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Friends' gift sends WWII vet soaring

As he watched the frail woman climb gingerly into the pilot's side of the Cessna 172, flight instructor Jason Duca thought he was just going to give Ruth Clifford Hubert a ride — a nice treat for the former World War II-era service pilot, in honor of her 91st birthday.

But then Hubert started preparing for takeoff, fingering the controls, mentally ticking off the items on the preflight checklist.

"She was doing everything," said Duca, 24. "You could almost hear her brain working."

A pilot since age 17, Hubert was back in her "absolute natural element," said daughter Linda Hubert, 58. After her WWII service as a Women's Airforce Service Pilot, Hubert had spent years doing acrobatic flying and cross-country races as part of a women's air show group called the Ninety-Niners.

Ultimately she settled in St. Petersburg with husband Peter Hubert, a pilot who helped establish National Airlines.

Her life quieted down some. And once she started losing some of her vision, she stopped flying. Indeed, before heading to Albert Whitted Airport on the St. Petersburg waterfront about one month ago, Hubert had not been at the controls of an airplane in more than 10 years.

Her days now are spent reading large-print books. Sundays are reserved for church.

Many of those who joined her in the pews at First Presbyterian Church in St. Petersburg every week had no idea that she had served her country in wartime testing repaired fighter planes among other missions.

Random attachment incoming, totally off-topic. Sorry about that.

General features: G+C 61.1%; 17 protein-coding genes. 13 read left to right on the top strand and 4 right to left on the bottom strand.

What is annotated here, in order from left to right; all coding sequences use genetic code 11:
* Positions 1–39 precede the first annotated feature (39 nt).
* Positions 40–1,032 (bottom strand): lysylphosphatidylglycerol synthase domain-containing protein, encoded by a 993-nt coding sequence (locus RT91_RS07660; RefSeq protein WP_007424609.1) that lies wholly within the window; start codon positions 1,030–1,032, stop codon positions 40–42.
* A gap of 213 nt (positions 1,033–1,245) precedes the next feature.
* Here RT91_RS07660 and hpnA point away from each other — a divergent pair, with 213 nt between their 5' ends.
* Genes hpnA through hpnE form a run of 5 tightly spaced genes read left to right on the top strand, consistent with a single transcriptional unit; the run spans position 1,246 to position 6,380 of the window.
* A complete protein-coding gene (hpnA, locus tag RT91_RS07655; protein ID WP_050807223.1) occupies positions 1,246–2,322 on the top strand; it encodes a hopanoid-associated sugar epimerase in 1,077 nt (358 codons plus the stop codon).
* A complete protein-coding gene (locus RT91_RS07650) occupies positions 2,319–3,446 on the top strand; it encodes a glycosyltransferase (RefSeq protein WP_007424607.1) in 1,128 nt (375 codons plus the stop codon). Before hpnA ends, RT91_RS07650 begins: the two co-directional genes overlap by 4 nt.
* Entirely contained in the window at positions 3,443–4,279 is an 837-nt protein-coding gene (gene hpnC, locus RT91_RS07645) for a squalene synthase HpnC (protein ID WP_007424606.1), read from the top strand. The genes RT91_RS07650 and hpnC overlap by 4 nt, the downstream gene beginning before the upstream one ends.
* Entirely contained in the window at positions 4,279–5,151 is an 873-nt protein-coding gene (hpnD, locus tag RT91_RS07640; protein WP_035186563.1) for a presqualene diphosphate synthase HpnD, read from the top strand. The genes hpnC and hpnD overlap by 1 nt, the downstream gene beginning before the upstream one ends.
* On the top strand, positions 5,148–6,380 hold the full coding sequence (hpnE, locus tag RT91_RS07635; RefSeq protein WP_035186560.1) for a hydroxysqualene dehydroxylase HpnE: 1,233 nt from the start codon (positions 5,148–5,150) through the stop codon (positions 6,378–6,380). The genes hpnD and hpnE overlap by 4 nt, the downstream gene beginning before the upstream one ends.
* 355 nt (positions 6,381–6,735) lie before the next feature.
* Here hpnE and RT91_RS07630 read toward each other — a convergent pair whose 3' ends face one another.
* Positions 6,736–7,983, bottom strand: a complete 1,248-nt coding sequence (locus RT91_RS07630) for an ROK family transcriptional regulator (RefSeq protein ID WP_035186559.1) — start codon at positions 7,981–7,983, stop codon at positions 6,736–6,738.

Until that day when someone at church started talking about taking flying lessons, and Hubert's eyes lit up. "I used to fly," she said, and the stories began pouring out.

So her flight last month was a birthday gift from church friends. Duca, the pilot, donated his time. When the plane left the runway and got over water, he asked Hubert if there was anything she wanted to do.

"Stall," she said.

In a stall, a pilot purposely slows down enough to cause the wings to suddenly lose lift, causing the plane to drop several hundred feet. It is a necessary — but usually dreaded — part of flight instruction.

"Nobody likes to stall," Duca said after this flight.

But for Hubert, her daughter said, the stall Duca put the Cessna into "was like a little kid going to see the Mouse."

And the flight "was a wonderful gift for her friends to have given her," Linda Hubert added. "You couldn't have made anyone happier."

Sharon Ginn is a Tampa freelance writer. She can be reached at

Friends' gift sends WWII vet soaring 04/28/08 [Last modified: Wednesday, April 30, 2008 11:07am]
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